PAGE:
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Dayton Lovelady, owner of Lovelady Construction, dies at age 80

Growing up in Plantersville, Aubrey Dayton Lovelady always wanted to work on the railroad. His fascination with trains turned into a job as a teenager and after graduating, at age 16, valedictorian of his class at Dallas County High School, he longed to make his career with the railroad.

Instead, he found his calling in the construction business, where he became known for his skill, craftsmanship and smarts. Even up until his death May 29 at the age of 80, Lovelady remained active at Lovelady Construction, the business he founded in 1952.

“His hobbies where building, building and building,” said his son, Randy Lovelady, who worked with his father in the family business. “He said, ‘Even though I’m retired, I’ll never retire.’”

Dayton Lovelady’s projects can be found throughout Dallas and Chilton Counties. His company did the majority of the construction projects at Craig Air Force Base prior to its closing in 1977, and also was responsible for the renovation and restoration of the St. James Hotel. The hallmark of his construction career, though, is the Selma City Complex, which includes Selma City Hall, Selma-Dallas County Public Library and the Carl C. Morgan Jr. Convention Center.

“That whole complex was built for $2 million,” Randy Lovelady said. “We were always proud of that and think of it as the signature project of our construction company.”

Much of Lovelady Construction’s business also came in the construction or remodeling of schools in Dallas and Chilton counties.

“Almost every school you go in around here he’s either built it or remodeled it,” said granddaughter Fran Bruner, who has worked with the company for 10 years.

“His first original project was Meadowview Public,” added Randy Lovelady. “It was one of the largest projects he had ever done at that point.”

Dayton Lovelady’s friends that served with him on the board of People’s Bank & Trust Company remember him as a focused, smart, professional businessman who provided wisdom and leadership and always did what he said he was going to do.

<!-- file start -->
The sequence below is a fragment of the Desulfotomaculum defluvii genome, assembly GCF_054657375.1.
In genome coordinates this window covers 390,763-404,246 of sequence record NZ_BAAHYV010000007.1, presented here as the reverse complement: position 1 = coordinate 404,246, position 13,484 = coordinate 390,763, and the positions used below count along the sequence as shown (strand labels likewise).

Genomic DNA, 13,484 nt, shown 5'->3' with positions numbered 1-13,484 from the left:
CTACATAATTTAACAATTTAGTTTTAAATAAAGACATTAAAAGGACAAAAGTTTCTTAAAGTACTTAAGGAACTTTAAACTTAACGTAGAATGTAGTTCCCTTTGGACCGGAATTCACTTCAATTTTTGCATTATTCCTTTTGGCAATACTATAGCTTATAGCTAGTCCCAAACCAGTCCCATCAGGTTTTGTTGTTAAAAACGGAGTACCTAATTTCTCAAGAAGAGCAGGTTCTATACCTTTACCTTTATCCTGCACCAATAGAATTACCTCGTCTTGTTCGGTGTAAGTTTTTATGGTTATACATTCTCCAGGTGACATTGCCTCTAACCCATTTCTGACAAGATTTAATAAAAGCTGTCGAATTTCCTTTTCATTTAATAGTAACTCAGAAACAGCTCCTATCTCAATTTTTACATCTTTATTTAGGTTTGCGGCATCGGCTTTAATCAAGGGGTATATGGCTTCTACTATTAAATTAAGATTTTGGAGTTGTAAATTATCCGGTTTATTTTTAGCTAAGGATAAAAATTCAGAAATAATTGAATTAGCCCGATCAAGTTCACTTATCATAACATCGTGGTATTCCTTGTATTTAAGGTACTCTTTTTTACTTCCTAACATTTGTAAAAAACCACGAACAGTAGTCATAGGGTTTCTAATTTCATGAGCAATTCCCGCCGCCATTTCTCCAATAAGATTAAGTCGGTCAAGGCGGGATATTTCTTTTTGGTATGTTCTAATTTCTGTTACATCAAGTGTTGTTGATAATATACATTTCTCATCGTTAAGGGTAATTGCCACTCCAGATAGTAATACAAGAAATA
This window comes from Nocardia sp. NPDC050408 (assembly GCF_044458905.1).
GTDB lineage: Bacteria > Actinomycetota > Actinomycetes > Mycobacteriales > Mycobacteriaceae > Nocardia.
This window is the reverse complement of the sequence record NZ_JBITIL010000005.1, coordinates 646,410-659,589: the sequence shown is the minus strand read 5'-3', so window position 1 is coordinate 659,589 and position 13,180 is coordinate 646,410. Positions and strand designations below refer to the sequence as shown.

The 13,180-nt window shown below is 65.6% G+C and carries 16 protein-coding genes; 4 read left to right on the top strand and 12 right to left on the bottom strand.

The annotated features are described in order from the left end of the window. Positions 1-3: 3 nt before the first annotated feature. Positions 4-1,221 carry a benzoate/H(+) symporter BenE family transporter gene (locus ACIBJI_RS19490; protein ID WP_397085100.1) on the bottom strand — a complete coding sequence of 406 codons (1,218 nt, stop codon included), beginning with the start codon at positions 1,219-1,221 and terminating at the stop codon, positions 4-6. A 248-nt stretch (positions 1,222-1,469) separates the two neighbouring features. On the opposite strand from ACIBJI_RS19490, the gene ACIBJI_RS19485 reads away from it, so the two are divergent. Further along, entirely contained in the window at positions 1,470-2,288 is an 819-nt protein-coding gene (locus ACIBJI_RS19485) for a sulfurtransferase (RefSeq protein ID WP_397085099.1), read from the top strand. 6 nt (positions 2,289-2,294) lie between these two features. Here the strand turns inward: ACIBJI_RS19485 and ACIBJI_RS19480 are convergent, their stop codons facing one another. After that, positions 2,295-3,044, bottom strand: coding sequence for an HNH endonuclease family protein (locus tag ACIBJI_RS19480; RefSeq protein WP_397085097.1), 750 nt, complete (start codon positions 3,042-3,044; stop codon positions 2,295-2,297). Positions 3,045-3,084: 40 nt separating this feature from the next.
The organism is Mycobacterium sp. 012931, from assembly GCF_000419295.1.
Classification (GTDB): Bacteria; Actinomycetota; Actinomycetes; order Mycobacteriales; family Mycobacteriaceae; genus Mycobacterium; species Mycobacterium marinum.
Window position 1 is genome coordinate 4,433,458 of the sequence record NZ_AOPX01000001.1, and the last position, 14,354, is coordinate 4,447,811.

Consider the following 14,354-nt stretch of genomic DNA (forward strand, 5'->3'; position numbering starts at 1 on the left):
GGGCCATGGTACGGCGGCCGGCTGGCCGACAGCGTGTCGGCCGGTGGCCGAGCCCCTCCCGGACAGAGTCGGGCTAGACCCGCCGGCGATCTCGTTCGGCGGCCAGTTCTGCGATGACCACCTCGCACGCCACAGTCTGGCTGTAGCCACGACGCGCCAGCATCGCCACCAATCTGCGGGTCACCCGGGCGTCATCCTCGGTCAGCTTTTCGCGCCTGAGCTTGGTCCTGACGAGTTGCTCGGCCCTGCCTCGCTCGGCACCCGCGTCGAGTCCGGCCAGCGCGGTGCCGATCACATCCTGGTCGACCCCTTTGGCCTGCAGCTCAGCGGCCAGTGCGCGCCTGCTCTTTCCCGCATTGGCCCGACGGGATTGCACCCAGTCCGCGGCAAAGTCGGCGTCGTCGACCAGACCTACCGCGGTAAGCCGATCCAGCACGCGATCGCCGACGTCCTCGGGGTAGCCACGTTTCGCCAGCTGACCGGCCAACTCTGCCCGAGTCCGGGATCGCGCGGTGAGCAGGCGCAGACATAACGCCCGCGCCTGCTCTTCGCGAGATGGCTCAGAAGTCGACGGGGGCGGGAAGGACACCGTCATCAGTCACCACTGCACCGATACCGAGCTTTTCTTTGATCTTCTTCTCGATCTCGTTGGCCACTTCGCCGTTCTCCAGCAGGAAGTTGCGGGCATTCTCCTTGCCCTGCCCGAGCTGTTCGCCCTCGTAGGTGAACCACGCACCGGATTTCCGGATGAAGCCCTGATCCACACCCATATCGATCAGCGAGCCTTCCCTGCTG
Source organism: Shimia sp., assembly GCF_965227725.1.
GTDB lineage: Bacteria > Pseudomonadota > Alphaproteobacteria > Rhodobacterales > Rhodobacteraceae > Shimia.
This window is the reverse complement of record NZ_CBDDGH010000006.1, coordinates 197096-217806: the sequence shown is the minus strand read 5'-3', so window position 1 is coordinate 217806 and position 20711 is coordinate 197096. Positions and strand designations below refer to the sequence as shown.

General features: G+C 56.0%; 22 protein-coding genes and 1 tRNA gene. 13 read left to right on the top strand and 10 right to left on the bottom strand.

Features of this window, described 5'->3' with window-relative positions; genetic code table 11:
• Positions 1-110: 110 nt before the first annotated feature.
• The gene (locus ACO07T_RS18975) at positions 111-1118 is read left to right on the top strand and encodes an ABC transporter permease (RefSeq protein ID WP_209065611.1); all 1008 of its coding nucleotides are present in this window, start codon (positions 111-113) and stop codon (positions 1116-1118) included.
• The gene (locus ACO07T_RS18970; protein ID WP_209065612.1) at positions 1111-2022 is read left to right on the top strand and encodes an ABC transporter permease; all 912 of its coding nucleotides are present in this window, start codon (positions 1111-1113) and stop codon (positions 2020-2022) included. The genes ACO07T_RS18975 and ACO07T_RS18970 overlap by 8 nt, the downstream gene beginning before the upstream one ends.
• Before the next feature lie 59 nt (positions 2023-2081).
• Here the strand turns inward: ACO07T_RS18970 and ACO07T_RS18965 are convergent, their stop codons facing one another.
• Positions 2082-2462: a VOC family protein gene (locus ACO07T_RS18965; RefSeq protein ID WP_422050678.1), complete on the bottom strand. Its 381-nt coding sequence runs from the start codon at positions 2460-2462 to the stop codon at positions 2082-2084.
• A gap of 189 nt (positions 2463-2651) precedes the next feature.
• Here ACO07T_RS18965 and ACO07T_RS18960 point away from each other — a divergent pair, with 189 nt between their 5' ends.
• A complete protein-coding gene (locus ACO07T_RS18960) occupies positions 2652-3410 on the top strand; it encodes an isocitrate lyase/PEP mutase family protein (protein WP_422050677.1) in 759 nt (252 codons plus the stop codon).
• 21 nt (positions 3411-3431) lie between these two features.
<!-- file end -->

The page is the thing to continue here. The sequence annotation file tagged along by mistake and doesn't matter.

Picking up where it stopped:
“He grew up out of a tool box and became a large contractor,” said former People’s Chairman of the Board Dick Morthland. “He used to joke that he was the biggest contractor in Plantersville. He had a sense of what the common people were thinking about and he always knew what was best for the bank.”

Through his service on the bank’s board, Dayton Lovelady and Morthland became fast friends.

“He was just a good man,” Morthland continued. “I can’t think of anybody that’s ever said anything bad about Dayton, even people who were in competition with him. If there was ever anybody I could depend on, it was Dayton Lovelady.”

Ted Henry admired Lovelady’s business acumen as well, but also appreciated the way he treated other people.

“He was the type of guy that just had a big heart,” Henry said. “He did a lot of things in the community folks never knew about. He was a nice guy and will be missed.”

“He helped an awful lot of people get started in Selma,” added David Pierce. “I don’t know how many people he worked with that went on to start their own business. He was an outstanding citizen, had a good time, worked hard and had a world of friends.”

Although his career and his business were his passion, his family always came first.

“He worked hard in his business to give us a good living,” Randy Lovelady said. “But he always had time for us.”

“He always said I was his heart, but he was my heart,” Fran Bruner said. “We were like best friends.”

Dayton and his wife, Dot, celebrated their 59th wedding anniversary in April. A few years ago, Dayton began writing about his life in a journal. He wrote, “Had it not been for (Dot) I could not have accomplished what I did. We worked and saved and did without for our children.”

Dayton Lovelady is survived by his wife, Dorothy; his sons Randy and Terrell; grandchildren Fran Bruner, Ryan Lovelady, Meagan and Haley Foster; a great-grandson Hayden Bruner, and his sister Ruth Walker.

The family will receive friends today from 3-6 p.m. at the home of Randy and Gail Lovelady, 112 Speir Place, Selma. A memorial service will be held at 1 p.m. June 1, at Church Street United Methodist Church. A private burial at New Live Oak Cemetery will follow.

For full obituary, please see page A2 of today’s Selma Times-Journal.